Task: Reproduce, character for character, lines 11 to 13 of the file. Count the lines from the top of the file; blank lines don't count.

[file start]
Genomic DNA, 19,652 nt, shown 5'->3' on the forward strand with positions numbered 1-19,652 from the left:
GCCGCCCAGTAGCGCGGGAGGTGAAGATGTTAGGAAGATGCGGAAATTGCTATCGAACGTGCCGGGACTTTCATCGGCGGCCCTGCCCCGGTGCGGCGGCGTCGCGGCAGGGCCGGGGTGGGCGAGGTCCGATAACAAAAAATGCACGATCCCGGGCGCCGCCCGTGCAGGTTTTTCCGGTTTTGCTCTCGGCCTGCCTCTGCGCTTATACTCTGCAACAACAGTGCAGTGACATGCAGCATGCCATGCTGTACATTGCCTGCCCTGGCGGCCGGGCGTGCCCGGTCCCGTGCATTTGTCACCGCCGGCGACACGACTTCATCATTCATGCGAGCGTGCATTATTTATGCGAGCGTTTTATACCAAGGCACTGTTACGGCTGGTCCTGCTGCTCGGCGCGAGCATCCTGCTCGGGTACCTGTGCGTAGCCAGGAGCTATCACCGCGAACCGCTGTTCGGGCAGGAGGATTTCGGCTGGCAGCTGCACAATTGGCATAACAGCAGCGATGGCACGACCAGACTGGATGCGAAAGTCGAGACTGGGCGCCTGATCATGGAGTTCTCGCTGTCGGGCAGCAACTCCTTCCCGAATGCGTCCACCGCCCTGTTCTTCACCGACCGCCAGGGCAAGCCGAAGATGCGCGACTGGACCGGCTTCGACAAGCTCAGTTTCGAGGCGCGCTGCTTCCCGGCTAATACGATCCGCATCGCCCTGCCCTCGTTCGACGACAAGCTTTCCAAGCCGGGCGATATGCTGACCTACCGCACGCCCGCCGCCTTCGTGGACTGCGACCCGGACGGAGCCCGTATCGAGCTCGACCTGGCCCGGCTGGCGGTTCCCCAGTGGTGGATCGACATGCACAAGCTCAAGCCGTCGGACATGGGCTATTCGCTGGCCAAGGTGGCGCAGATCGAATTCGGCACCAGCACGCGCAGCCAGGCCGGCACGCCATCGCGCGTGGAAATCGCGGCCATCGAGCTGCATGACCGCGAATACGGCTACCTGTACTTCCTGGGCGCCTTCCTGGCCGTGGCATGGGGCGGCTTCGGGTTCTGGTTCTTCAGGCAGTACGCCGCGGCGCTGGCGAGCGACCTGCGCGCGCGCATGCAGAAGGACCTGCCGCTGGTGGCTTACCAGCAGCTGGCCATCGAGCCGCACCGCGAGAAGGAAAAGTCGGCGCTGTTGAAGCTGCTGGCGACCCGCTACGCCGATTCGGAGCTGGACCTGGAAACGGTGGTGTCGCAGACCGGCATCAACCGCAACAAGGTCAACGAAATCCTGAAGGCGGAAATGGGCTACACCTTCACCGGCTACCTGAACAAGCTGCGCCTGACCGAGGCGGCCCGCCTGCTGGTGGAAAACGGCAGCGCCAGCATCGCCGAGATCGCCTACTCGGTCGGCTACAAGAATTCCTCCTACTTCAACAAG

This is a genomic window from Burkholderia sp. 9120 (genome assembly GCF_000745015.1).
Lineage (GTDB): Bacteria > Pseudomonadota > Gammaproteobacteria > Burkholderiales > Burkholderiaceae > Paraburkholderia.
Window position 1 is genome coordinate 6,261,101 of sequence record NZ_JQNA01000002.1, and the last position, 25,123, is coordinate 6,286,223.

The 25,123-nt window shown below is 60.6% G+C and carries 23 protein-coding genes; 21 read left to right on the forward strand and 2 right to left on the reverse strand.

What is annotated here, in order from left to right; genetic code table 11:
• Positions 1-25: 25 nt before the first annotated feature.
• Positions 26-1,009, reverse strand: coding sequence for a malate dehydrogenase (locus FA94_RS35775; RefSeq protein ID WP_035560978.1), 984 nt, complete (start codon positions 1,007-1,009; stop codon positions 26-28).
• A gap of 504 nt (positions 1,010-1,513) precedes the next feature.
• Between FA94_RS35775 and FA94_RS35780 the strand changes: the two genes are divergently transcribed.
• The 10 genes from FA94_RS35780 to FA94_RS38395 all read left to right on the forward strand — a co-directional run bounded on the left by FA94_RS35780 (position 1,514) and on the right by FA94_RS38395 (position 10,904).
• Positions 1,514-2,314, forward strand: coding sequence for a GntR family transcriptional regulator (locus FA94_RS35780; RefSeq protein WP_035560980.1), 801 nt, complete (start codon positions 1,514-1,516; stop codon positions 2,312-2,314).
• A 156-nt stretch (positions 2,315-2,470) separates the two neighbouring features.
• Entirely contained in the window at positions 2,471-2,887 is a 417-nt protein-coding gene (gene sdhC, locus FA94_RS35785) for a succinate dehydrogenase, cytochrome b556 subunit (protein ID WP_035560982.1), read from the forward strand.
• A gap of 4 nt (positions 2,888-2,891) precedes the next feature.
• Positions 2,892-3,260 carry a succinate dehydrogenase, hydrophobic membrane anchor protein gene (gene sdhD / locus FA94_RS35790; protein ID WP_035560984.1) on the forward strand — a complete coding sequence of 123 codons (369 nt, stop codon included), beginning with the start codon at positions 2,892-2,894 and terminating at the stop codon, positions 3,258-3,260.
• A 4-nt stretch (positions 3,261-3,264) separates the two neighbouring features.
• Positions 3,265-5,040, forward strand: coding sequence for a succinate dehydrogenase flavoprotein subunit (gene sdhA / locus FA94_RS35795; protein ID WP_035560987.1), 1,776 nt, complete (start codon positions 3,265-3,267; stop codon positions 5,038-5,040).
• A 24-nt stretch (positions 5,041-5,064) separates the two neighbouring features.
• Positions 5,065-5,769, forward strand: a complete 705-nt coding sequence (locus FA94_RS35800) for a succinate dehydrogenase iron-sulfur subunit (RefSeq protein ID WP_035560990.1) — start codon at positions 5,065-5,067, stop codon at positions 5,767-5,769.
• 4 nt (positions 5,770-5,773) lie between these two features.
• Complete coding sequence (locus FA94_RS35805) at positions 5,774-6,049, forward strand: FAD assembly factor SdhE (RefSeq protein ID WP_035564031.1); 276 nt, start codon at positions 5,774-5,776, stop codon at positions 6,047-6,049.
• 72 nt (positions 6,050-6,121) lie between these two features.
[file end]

• Between FA94_RS35775 and FA94_RS35780 the strand changes: the two genes are divergently transcribed.
• The 10 genes from FA94_RS35780 to FA94_RS38395 all read left to right on the forward strand — a co-directional run bounded on the left by FA94_RS35780 (position 1,514) and on the right by FA94_RS38395 (position 10,904).
• Positions 1,514-2,314, forward strand: coding sequence for a GntR family transcriptional regulator (locus FA94_RS35780; RefSeq protein WP_035560980.1), 801 nt, complete (start codon positions 1,514-1,516; stop codon positions 2,312-2,314).